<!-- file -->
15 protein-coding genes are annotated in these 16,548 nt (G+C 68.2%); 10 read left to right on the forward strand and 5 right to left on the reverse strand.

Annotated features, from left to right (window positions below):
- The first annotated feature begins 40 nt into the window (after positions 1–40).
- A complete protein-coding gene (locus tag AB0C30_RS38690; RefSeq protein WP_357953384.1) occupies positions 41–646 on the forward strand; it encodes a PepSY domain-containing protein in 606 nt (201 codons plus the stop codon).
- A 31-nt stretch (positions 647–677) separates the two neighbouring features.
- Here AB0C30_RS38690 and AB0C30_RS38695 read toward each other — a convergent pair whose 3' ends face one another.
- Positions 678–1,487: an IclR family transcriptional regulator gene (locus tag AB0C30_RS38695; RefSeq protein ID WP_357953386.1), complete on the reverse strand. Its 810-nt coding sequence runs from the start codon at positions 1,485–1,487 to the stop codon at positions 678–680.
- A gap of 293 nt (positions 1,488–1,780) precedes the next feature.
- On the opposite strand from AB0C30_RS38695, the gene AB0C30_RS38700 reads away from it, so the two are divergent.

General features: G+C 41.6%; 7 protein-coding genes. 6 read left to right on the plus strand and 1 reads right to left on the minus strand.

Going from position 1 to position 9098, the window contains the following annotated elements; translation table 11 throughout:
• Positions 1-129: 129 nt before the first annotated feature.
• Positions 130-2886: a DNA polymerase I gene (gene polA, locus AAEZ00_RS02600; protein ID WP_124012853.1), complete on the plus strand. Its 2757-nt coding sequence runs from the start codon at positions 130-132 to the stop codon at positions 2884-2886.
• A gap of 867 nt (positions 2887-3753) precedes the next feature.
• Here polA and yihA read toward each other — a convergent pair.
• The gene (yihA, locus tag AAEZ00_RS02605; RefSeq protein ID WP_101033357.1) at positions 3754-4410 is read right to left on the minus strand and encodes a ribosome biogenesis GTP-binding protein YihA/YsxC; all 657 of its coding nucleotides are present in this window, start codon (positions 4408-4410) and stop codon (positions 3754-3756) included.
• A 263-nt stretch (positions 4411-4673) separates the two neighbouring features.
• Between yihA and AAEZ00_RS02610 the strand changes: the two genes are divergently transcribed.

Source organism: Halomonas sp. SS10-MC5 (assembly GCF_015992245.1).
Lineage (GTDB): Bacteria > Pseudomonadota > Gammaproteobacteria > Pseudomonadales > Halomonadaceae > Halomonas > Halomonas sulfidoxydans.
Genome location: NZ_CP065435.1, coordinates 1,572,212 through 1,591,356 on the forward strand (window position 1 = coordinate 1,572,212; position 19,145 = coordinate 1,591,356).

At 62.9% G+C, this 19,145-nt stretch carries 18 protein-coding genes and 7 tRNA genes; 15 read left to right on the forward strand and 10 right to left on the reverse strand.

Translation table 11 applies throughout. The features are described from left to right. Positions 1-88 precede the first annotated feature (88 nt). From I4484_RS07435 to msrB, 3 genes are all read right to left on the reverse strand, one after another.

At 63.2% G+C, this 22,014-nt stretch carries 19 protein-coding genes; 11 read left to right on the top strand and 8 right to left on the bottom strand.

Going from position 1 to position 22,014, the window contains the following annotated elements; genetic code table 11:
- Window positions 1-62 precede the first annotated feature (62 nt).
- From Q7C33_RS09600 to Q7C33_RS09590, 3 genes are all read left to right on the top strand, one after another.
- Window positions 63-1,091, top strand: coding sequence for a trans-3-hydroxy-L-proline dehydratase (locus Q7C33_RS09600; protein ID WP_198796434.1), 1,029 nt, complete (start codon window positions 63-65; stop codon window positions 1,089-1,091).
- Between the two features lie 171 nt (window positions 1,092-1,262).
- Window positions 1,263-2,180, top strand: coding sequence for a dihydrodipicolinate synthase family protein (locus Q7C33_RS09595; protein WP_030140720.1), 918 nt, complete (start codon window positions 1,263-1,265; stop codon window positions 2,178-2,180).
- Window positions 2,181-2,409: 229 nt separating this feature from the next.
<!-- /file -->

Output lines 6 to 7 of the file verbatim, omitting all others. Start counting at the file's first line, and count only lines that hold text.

- Here AB0C30_RS38690 and AB0C30_RS38695 read toward each other — a convergent pair whose 3' ends face one another.
- Positions 678–1,487: an IclR family transcriptional regulator gene (locus tag AB0C30_RS38695; RefSeq protein ID WP_357953386.1), complete on the reverse strand. Its 810-nt coding sequence runs from the start codon at positions 1,485–1,487 to the stop codon at positions 678–680.